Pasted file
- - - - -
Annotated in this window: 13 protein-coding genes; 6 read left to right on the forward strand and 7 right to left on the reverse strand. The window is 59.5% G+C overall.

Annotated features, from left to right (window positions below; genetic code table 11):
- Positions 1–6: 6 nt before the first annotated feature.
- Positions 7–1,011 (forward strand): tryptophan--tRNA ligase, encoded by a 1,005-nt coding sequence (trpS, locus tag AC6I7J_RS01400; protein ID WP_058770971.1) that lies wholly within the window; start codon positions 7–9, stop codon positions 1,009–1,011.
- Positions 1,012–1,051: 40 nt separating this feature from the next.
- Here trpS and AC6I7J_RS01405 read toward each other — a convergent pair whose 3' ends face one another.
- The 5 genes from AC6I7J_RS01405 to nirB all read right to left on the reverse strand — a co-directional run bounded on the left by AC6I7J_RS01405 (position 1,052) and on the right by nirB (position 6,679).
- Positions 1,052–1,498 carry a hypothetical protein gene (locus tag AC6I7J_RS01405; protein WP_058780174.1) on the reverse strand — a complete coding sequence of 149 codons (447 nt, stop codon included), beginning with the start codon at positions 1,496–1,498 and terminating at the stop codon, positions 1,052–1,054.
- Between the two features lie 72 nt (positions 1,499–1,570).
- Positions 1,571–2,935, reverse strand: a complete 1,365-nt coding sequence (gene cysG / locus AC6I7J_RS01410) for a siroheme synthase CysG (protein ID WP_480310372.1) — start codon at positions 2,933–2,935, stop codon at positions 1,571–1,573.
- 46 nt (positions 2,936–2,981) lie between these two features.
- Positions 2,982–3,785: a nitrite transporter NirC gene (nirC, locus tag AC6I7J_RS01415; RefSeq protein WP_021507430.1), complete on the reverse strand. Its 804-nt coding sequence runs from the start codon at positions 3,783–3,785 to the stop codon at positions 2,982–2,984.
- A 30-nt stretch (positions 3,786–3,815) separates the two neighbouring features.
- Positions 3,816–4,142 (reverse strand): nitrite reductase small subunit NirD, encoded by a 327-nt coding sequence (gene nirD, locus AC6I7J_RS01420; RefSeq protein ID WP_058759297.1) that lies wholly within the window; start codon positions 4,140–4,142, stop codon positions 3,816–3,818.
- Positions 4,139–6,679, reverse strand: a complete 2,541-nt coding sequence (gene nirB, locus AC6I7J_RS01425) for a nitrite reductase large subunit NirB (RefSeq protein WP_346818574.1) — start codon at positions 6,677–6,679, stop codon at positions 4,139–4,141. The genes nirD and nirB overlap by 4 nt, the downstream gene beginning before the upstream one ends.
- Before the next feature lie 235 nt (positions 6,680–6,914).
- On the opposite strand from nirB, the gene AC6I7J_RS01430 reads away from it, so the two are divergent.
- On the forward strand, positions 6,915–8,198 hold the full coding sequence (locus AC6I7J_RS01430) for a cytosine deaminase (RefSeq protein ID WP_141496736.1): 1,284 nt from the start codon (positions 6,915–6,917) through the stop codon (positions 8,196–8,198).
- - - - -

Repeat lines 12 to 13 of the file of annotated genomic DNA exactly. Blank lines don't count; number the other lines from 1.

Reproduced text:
- Positions 2,982–3,785: a nitrite transporter NirC gene (nirC, locus tag AC6I7J_RS01415; RefSeq protein WP_021507430.1), complete on the reverse strand. Its 804-nt coding sequence runs from the start codon at positions 3,783–3,785 to the stop codon at positions 2,982–2,984.
- A 30-nt stretch (positions 3,786–3,815) separates the two neighbouring features.